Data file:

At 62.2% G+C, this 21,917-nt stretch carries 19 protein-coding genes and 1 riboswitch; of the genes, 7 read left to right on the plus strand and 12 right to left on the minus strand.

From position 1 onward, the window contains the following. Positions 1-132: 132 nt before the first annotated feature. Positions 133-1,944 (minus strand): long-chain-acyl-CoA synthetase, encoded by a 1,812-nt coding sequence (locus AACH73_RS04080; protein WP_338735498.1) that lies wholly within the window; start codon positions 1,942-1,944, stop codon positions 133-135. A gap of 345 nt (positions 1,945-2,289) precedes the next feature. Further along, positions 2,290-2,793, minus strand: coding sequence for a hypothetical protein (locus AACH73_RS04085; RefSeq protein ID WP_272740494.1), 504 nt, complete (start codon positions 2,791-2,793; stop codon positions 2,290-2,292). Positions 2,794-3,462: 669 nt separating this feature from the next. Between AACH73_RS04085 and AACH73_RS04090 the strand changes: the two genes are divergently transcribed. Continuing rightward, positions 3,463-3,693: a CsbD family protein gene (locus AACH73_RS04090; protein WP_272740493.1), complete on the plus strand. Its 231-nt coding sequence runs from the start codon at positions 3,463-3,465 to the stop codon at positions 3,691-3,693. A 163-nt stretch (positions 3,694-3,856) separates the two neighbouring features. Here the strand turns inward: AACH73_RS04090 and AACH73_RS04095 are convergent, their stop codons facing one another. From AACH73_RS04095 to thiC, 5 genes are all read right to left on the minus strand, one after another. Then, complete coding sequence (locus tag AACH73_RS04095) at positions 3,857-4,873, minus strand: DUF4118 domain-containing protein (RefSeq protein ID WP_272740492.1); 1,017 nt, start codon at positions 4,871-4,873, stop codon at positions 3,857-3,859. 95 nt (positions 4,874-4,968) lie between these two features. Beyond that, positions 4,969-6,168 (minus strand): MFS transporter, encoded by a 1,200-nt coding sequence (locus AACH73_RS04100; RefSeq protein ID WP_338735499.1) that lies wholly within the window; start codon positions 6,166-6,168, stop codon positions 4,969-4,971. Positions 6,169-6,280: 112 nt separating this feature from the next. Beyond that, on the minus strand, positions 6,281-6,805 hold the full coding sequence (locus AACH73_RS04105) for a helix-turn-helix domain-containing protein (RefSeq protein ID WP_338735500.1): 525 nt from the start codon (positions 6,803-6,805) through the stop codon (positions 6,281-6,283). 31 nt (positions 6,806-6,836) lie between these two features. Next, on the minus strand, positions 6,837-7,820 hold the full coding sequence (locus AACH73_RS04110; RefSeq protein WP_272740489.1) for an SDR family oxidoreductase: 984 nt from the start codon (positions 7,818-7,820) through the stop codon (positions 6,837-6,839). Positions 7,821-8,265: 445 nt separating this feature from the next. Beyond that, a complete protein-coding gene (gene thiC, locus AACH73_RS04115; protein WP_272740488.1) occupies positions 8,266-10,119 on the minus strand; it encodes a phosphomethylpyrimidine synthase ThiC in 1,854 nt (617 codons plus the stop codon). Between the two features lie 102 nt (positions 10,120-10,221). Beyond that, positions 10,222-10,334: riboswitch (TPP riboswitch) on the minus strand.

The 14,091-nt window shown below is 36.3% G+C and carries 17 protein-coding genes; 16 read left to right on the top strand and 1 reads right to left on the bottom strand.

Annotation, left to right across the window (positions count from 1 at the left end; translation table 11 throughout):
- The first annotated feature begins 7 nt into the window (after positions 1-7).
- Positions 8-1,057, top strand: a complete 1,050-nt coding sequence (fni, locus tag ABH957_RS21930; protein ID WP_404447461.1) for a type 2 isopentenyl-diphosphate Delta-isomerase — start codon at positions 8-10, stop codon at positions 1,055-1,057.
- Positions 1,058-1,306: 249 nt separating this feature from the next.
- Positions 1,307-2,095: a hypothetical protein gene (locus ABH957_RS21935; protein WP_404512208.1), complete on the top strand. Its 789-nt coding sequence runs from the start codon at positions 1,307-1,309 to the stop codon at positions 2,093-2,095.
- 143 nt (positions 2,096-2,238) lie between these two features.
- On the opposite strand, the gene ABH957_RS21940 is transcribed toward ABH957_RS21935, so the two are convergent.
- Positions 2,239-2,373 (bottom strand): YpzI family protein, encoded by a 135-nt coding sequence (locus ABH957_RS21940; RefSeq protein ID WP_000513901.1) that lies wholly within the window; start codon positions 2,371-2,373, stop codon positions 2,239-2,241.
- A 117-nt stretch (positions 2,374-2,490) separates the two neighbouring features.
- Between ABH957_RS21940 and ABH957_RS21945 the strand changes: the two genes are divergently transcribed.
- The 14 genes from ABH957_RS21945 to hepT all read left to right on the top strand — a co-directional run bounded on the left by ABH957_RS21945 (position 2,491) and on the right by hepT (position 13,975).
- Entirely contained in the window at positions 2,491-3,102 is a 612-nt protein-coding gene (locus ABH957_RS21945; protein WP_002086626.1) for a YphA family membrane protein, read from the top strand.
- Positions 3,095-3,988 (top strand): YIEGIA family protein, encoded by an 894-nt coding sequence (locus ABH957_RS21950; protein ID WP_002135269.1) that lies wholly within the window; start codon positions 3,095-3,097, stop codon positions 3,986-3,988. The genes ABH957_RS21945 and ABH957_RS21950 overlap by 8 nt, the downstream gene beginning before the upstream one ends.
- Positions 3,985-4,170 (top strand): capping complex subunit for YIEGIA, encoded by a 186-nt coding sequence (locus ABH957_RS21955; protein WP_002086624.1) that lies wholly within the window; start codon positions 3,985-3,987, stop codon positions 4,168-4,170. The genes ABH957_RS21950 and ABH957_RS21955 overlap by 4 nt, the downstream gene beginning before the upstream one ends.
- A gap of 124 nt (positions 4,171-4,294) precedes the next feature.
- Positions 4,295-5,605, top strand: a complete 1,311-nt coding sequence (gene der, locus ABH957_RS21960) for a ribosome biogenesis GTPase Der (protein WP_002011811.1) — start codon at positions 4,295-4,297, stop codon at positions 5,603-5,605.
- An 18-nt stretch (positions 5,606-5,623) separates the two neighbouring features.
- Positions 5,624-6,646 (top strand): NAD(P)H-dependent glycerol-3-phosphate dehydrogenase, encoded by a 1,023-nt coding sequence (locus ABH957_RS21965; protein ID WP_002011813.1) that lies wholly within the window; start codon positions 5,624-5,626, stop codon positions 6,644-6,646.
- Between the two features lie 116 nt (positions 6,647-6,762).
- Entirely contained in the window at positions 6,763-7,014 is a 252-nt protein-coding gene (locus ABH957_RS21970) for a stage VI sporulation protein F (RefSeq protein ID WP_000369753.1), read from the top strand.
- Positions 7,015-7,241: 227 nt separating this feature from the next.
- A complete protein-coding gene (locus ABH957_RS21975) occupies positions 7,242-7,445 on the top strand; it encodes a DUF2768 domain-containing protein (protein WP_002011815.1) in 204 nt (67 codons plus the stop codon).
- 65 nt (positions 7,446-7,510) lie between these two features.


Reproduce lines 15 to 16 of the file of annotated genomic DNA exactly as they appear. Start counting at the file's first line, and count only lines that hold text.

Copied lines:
- Entirely contained in the window at positions 2,491-3,102 is a 612-nt protein-coding gene (locus ABH957_RS21945; protein WP_002086626.1) for a YphA family membrane protein, read from the top strand.
- Positions 3,095-3,988 (top strand): YIEGIA family protein, encoded by an 894-nt coding sequence (locus ABH957_RS21950; protein ID WP_002135269.1) that lies wholly within the window; start codon positions 3,095-3,097, stop codon positions 3,986-3,988. The genes ABH957_RS21945 and ABH957_RS21950 overlap by 8 nt, the downstream gene beginning before the upstream one ends.